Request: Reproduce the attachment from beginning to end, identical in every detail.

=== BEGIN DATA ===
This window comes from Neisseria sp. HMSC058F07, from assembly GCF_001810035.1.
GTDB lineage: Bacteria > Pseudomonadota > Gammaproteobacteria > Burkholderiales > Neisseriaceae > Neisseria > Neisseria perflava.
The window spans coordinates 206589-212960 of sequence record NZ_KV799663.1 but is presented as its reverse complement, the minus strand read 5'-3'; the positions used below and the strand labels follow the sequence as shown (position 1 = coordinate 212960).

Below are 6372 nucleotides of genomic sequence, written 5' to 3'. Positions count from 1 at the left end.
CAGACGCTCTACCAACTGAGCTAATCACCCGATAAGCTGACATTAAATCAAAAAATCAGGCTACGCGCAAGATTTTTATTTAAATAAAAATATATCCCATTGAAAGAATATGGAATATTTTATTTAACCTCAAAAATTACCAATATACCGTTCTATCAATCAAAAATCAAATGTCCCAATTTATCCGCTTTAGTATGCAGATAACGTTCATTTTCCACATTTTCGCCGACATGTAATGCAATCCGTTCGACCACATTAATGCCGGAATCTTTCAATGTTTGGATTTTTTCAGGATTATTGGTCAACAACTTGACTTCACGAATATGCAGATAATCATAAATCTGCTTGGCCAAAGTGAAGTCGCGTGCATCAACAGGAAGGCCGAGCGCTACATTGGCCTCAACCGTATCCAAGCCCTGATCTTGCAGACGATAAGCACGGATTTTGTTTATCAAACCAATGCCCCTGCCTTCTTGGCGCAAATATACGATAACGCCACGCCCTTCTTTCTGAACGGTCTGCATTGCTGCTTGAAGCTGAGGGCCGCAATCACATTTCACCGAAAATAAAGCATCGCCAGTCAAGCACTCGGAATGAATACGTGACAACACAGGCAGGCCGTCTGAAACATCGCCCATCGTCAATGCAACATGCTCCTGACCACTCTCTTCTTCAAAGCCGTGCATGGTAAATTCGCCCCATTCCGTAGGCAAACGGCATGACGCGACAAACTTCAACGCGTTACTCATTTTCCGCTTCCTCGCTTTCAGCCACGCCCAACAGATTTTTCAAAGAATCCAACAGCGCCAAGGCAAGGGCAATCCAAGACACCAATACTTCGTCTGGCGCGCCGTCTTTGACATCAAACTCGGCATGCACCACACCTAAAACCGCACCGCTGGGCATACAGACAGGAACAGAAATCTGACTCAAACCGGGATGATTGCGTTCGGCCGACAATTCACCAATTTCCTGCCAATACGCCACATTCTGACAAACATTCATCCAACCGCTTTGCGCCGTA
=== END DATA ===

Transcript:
This window comes from Neisseria sp. HMSC058F07, from assembly GCF_001810035.1.
GTDB lineage: Bacteria > Pseudomonadota > Gammaproteobacteria > Burkholderiales > Neisseriaceae > Neisseria > Neisseria perflava.
The window spans coordinates 206589-212960 of sequence record NZ_KV799663.1 but is presented as its reverse complement, the minus strand read 5'-3'; the positions used below and the strand labels follow the sequence as shown (position 1 = coordinate 212960).

Below are 6372 nucleotides of genomic sequence, written 5' to 3'. Positions count from 1 at the left end.
CAGACGCTCTACCAACTGAGCTAATCACCCGATAAGCTGACATTAAATCAAAAAATCAGGCTACGCGCAAGATTTTTATTTAAATAAAAATATATCCCATTGAAAGAATATGGAATATTTTATTTAACCTCAAAAATTACCAATATACCGTTCTATCAATCAAAAATCAAATGTCCCAATTTATCCGCTTTAGTATGCAGATAACGTTCATTTTCCACATTTTCGCCGACATGTAATGCAATCCGTTCGACCACATTAATGCCGGAATCTTTCAATGTTTGGATTTTTTCAGGATTATTGGTCAACAACTTGACTTCACGAATATGCAGATAATCATAAATCTGCTTGGCCAAAGTGAAGTCGCGTGCATCAACAGGAAGGCCGAGCGCTACATTGGCCTCAACCGTATCCAAGCCCTGATCTTGCAGACGATAAGCACGGATTTTGTTTATCAAACCAATGCCCCTGCCTTCTTGGCGCAAATATACGATAACGCCACGCCCTTCTTTCTGAACGGTCTGCATTGCTGCTTGAAGCTGAGGGCCGCAATCACATTTCACCGAAAATAAAGCATCGCCAGTCAAGCACTCGGAATGAATACGTGACAACACAGGCAGGCCGTCTGAAACATCGCCCATCGTCAATGCAACATGCTCCTGACCACTCTCTTCTTCAAAGCCGTGCATGGTAAATTCGCCCCATTCCGTAGGCAAACGGCATGACGCGACAAACTTCAACGCGTTACTCATTTTCCGCTTCCTCGCTTTCAGCCACGCCCAACAGATTTTTCAAAGAATCCAACAGCGCCAAGGCAAGGGCAATCCAAGACACCAATACTTCGTCTGGCGCGCCGTCTTTGACATCAAACTCGGCATGCACCACACCTAAAACCGCACCGCTGGGCATACAGACAGGAACAGAAATCTGACTCAAACCGGGATGATTGCGTTCGGCCGACAATTCACCAATTTCCTGCCAATACGCCACATTCTGACAAACATTCATCCAACCGCTTTGCGCCGTA